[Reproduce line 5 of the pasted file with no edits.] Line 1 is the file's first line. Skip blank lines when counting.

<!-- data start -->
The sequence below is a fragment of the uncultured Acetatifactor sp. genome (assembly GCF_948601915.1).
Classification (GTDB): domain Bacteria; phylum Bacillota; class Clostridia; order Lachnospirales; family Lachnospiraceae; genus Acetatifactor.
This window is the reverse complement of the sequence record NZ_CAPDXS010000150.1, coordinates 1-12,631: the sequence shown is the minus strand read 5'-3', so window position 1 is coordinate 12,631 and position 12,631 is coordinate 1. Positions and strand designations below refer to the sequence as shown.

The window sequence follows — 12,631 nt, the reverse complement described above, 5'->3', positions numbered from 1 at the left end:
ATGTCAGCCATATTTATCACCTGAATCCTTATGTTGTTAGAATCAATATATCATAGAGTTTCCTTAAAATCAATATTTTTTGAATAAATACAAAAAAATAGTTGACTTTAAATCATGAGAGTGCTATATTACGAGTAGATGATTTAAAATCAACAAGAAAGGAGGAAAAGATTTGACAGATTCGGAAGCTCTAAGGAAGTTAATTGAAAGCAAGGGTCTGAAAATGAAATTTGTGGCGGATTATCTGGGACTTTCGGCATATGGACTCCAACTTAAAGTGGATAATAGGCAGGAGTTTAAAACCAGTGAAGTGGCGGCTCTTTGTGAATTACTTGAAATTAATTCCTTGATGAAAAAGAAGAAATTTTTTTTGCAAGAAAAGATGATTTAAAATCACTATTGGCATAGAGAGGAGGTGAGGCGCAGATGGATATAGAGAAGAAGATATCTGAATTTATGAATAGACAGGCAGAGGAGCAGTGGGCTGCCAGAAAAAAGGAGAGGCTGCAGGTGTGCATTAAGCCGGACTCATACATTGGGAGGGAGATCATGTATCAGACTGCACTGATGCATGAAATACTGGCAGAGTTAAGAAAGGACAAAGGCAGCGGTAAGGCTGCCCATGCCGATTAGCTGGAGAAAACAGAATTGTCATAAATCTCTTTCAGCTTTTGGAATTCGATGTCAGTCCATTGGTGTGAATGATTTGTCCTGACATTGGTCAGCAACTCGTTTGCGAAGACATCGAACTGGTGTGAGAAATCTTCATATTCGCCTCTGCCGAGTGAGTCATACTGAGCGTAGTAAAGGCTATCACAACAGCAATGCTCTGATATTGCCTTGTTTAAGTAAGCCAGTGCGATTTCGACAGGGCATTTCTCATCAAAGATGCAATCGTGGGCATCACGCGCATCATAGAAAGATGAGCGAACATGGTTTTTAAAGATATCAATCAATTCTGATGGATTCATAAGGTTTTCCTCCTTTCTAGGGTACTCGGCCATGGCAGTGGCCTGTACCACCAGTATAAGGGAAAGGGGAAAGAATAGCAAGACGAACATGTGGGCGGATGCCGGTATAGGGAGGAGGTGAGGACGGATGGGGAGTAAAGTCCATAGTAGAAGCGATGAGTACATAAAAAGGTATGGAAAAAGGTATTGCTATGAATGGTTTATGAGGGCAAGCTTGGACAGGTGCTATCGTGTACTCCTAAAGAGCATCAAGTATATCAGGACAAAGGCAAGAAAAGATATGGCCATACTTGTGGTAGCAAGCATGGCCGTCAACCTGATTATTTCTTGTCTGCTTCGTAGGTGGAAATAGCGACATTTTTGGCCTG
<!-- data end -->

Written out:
ATGTCAGCCATATTTATCACCTGAATCCTTATGTTGTTAGAATCAATATATCATAGAGTTTCCTTAAAATCAATATTTTTTGAATAAATACAAAAAAATAGTTGACTTTAAATCATGAGAGTGCTATATTACGAGTAGATGATTTAAAATCAACAAGAAAGGAGGAAAAGATTTGACAGATTCGGAAGCTCTAAGGAAGTTAATTGAAAGCAAGGGTCTGAAAATGAAATTTGTGGCGGATTATCTGGGACTTTCGGCATATGGACTCCAACTTAAAGTGGATAATAGGCAGGAGTTTAAAACCAGTGAAGTGGCGGCTCTTTGTGAATTACTTGAAATTAATTCCTTGATGAAAAAGAAGAAATTTTTTTTGCAAGAAAAGATGATTTAAAATCACTATTGGCATAGAGAGGAGGTGAGGCGCAGATGGATATAGAGAAGAAGATATCTGAATTTATGAATAGACAGGCAGAGGAGCAGTGGGCTGCCAGAAAAAAGGAGAGGCTGCAGGTGTGCATTAAGCCGGACTCATACATTGGGAGGGAGATCATGTATCAGACTGCACTGATGCATGAAATACTGGCAGAGTTAAGAAAGGACAAAGGCAGCGGTAAGGCTGCCCATGCCGATTAGCTGGAGAAAACAGAATTGTCATAAATCTCTTTCAGCTTTTGGAATTCGATGTCAGTCCATTGGTGTGAATGATTTGTCCTGACATTGGTCAGCAACTCGTTTGCGAAGACATCGAACTGGTGTGAGAAATCTTCATATTCGCCTCTGCCGAGTGAGTCATACTGAGCGTAGTAAAGGCTATCACAACAGCAATGCTCTGATATTGCCTTGTTTAAGTAAGCCAGTGCGATTTCGACAGGGCATTTCTCATCAAAGATGCAATCGTGGGCATCACGCGCATCATAGAAAGATGAGCGAACATGGTTTTTAAAGATATCAATCAATTCTGATGGATTCATAAGGTTTTCCTCCTTTCTAGGGTACTCGGCCATGGCAGTGGCCTGTACCACCAGTATAAGGGAAAGGGGAAAGAATAGCAAGACGAACATGTGGGCGGATGCCGGTATAGGGAGGAGGTGAGGACGGATGGGGAGTAAAGTCCATAGTAGAAGCGATGAGTACATAAAAAGGTATGGAAAAAGGTATTGCTATGAATGGTTTATGAGGGCAAGCTTGGACAGGTGCTATCGTGTACTCCTAAAGAGCATCAAGTATATCAGGACAAAGGCAAGAAAAGATATGGCCATACTTGTGGTAGCAAGCATGGCCGTCAACCTGATTATTTCTTGTCTGCTTCGTAGGTGGAAATAGCGACATTTTTGGCCTG